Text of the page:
Wednesday, 25 August 2010
Review: A wall collapses here, a door upends over there. An egg-shaped abode hides a womb-like interior and there's a creeping suspicion that all is not well at home. 'The Surreal House' is an ambitious and rewarding, if necessarily sinister peek into some of the most bizarre dwellings imaginable - its scope grand enough to include art, architecture, film and photography, while its atmosphere close and cloying enough to induce moments of sheer terror and genuine delight. Film emerges as the most powerful medium in 'The Surreal House' with Jacques Tati's hapless 'Mon Oncle' and Jean Cocteau's 'La Belle et La Bête' contrasting the ridicule of modern living with a wildly romantic fairy tale fantasy - but both require that you watch them in their entirety in a specially built cinema. The show proper opens with Buster Keaton's famous slapstick sequence from 'Steamboat Bill Jr', in which his own house is blown down around his ears, and leads you to the objects contained within the Barbican's custom-built structure. Yet neither a pair of Duchamp's darkened French windows (called 'Fresh Widow') or his cheeky rubber-foam boob in place of a doorbell, give any real clues as to what's inside. The initial shock then comes when presented with a blacked-out bathroom, where Rachel Whiteread's sepulchral resin cast of the space under the tub greets visitors with our own grubby mortality. A spyhole refuses to reveal the secrets behind Sigmund Freud's front door, but the meister of repression's office chair is here in his stead. Alas, we soon get Freud's massively overused theory of what makes a surreal house a home for nasty memories practically shoved down our throats. His notion of the unheimlich, or unhomely, is appropriate in this context, but is little more than paying lip service to art-speak cliché - it's now shorthand for anything a bit 'strange' in contemporary art. The earliest spaces to mimic Freud's ideas were the original and best surreal houses: André Breton's elegant apartment shelves appear on camera, filled with a curio collection of the highest order (shamefully auctioned off piecemeal in 2003) and none other than the 'Great Masturbator' himself, Salvador DalÌ, created some of the most outlandish and unreal environments, not least his 'Dream of Venus' pavilion created for the 1939 New York World's Fair. Trying to marry DalÌ's paintings with later architecture is a major mistake, however, especially in the nonsensical pairing of his 1937 'Sleep' with Rem Koolhaas's villa on stilts from 1991, chiefly because it does the overarching theme no favours at all. Everything takes a surreal turn for the better when the curators play, not at intellectual ping-pong or tenuous connect-the-dots, but at impressive interior design. A crumpled, clanking piano by Rebecca Horn hangs from the parlour ceiling, a locked door guards an artist singing as he wipes on the toilet, a lonely window stares down on an unloved Sarah Lucas mattress in the bedroom, while Jan Svankmajer's troubling nursery of animated toys is a welcome burst of colour in an otherwise monochrome world. Not every allusion works - Maurizio Cattelan's sorely punished mannequin boy with pencils stuck through his hands is no more than a lame joke, as is Edward Kienholz's waiting room, in which the armchair resident has long ago been reduced to a dusty skeleton. Without the drama of the house motif to its layout, the upper floor suffers badly by comparison, although a trio of Joseph Cornell boxes significantly ups the dwindling masterpiece quota. Thankfully, the numerous female artists in the exhibition are not unfairly included here as inherently domestic beings or confined by any stereotype that they're unable to control their natural homemaker's urges. In fact, the most acute representations of domicile distress by Louise Bourgeois and Francesca Woodman effectively consign their male counterparts to the basement of the genre, although the last word goes to Russian auteur Andrei Tarkovsky and to his chosen form: art house film. The end sequence to Tarkovsky's 'The Sacrifice' of 1986, in which the protagonist burns down his house, thus freeing himself from the enslavement of nostalgia that his cups, dressers and tables inflicted upon him on a daily basis, is a telling reminder of what alienating, divisive and constrictive environments we live in. 'The Surreal House' is ultimately a metaphor for our unconscious mind. It's filled with knick-knacks and memories - some important, others not - but it's when something in there snaps or goes missing that the comfort and homeliness we crave lay bare that much darker place.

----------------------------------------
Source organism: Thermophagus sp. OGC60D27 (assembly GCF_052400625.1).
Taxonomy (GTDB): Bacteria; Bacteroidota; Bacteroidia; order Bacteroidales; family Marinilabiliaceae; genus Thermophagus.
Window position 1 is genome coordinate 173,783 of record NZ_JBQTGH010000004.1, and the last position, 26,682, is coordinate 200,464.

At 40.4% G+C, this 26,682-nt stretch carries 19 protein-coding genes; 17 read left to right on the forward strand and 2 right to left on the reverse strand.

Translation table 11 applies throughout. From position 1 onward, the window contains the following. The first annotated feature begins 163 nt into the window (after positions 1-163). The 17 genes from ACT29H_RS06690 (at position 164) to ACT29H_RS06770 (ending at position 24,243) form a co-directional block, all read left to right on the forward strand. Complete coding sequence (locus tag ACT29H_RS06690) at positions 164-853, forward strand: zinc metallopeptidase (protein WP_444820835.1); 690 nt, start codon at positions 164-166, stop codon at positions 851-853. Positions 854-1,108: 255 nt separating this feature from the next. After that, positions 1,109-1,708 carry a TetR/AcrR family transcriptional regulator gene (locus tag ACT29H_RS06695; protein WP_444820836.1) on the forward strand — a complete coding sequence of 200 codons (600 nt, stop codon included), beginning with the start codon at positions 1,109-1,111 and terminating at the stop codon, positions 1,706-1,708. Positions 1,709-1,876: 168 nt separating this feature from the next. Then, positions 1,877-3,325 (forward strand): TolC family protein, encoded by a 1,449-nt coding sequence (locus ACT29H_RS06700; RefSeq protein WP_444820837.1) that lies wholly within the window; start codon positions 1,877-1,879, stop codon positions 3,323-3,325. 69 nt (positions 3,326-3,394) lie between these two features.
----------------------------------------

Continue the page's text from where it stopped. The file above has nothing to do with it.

Thursday, 19 August 2010
Wednesday, 18 August 2010
In May of this year, I was lucky enough to be offered a four week placement with John Walsh, Creative Director of Flux Magazine. After being absolutely thrilled by this news I found the experience a huge learning curve and really felt like I got a sense of how a magazine works and how much work goes on beyond the actual page layout. Gemma Snelling and I got one of our illustrations published in the magazine and it is such a great feeling to your work in print and know that thousands of people may see it. It was very interesting researching the history of the magazine, and seeing how far it had come.I found it very inspirational to work with John and acquired a lot of contextual references, which I will use in my future work. For now though here are a few examples of pages I contributed to within the magazine. Enjoy!